Water, as a precious resource, is about to get a little pricey for Oakdale residents.
At Monday night’s Oakdale City Council meeting, March 6, members of the panel discussed cleaning up portions of the city’s municipal code in preparation for the upcoming plans to overhaul the aging water system currently serving the city.
A public hearing is slated for Monday, March 20 at the next city council session to discuss the upcoming implementations.
According to an information packet released by the City of Oakdale, the need for new infrastructure and updated piping requires an infusion of resources, which can only be accomplished through a rate hike for residents.
Of the eight water-producing wells, three are in dire need of replacement, exceeding their 50-year expected life span by several decades. A fourth well, at 46 years old, is nearing its end as well.
The estimated cost of replacing the three wells is approximately $4.5 million.
And, while Oakdale residents have typically enjoyed clean, bountiful water, the overhaul is overdue by two years.
The city’s 2003 Master Plan recommended well replacement in 2015. Further delays in the plan could result in water shortages and well failures.
There are 13 miles of water line, 60 years old or older, needing to be replaced in the downtown area, which include accompanying fire hydrants.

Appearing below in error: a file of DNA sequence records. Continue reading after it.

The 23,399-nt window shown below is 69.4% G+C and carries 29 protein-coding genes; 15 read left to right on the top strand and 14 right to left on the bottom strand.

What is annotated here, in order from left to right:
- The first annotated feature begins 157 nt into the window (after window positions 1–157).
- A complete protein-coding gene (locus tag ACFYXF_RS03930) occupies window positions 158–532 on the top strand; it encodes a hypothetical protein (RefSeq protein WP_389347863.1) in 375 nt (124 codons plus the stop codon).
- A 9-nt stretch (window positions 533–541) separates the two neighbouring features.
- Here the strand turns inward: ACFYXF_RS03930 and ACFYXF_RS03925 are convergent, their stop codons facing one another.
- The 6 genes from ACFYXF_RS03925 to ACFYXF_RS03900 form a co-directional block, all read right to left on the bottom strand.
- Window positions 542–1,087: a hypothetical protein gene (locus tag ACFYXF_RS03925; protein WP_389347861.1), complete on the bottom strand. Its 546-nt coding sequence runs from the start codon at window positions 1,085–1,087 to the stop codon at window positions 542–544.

The cost for replacing these affected lines is estimated at $8.1 million.
The current lines do not meet modern standards and as time goes on will become more costly to maintain.
In the event of a catastrophic failure, broken pipes could lead to severe street and property damage, city officials said, as well as the risk of contaminants entering the city’s water system.
Additionally, as per state standards, water pressures are currently inadequate but the aged pipes cannot withstand the increased pressure.
While water conservation was effective as a means to combat the drought, with more people striving to use fewer resources, less use also resulted in diminished revenue.
A rate hike is rarely met with thumbs up by residents, but the City of Oakdale’s research showed that Oakdale remains with one of the lowest rates for single family residential water service in the surrounding city areas, with Waterford coming in as the highest on their graph.
Residents with questions or concerns are urged to attend the March 20 Oakdale City Council meeting.
An agenda will be available on the City of Oakdale website, www.oakdalegov.com, as the date approaches.